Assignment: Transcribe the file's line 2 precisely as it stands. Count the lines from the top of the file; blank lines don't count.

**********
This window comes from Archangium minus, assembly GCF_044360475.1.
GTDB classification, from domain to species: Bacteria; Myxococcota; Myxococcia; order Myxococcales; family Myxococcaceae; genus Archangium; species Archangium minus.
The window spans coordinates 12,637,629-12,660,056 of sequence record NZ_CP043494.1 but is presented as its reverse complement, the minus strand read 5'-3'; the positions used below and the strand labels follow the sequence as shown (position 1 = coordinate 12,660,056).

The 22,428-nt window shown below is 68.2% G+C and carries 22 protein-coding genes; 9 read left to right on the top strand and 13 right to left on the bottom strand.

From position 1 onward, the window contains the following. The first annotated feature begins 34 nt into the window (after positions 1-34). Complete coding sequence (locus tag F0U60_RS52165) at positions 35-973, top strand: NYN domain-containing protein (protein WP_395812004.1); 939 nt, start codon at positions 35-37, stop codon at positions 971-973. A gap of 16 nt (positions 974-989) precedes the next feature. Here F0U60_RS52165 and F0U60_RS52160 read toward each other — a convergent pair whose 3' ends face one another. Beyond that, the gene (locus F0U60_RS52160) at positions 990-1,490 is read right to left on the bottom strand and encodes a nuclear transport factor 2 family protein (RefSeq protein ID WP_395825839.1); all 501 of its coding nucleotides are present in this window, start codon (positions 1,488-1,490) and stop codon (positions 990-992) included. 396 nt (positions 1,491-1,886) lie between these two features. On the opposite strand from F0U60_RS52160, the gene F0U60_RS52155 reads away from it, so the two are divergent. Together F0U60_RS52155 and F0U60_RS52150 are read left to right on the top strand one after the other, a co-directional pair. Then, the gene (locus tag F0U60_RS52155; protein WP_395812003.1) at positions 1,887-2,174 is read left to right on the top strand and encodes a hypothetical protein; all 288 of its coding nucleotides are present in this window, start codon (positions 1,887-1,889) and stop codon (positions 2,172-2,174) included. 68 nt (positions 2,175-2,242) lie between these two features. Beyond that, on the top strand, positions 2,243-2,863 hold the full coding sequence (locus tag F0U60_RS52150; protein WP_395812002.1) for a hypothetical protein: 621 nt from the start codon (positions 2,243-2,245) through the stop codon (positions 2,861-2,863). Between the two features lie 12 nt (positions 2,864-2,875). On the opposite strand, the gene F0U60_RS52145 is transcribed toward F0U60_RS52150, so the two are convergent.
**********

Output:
GTDB classification, from domain to species: Bacteria; Myxococcota; Myxococcia; order Myxococcales; family Myxococcaceae; genus Archangium; species Archangium minus.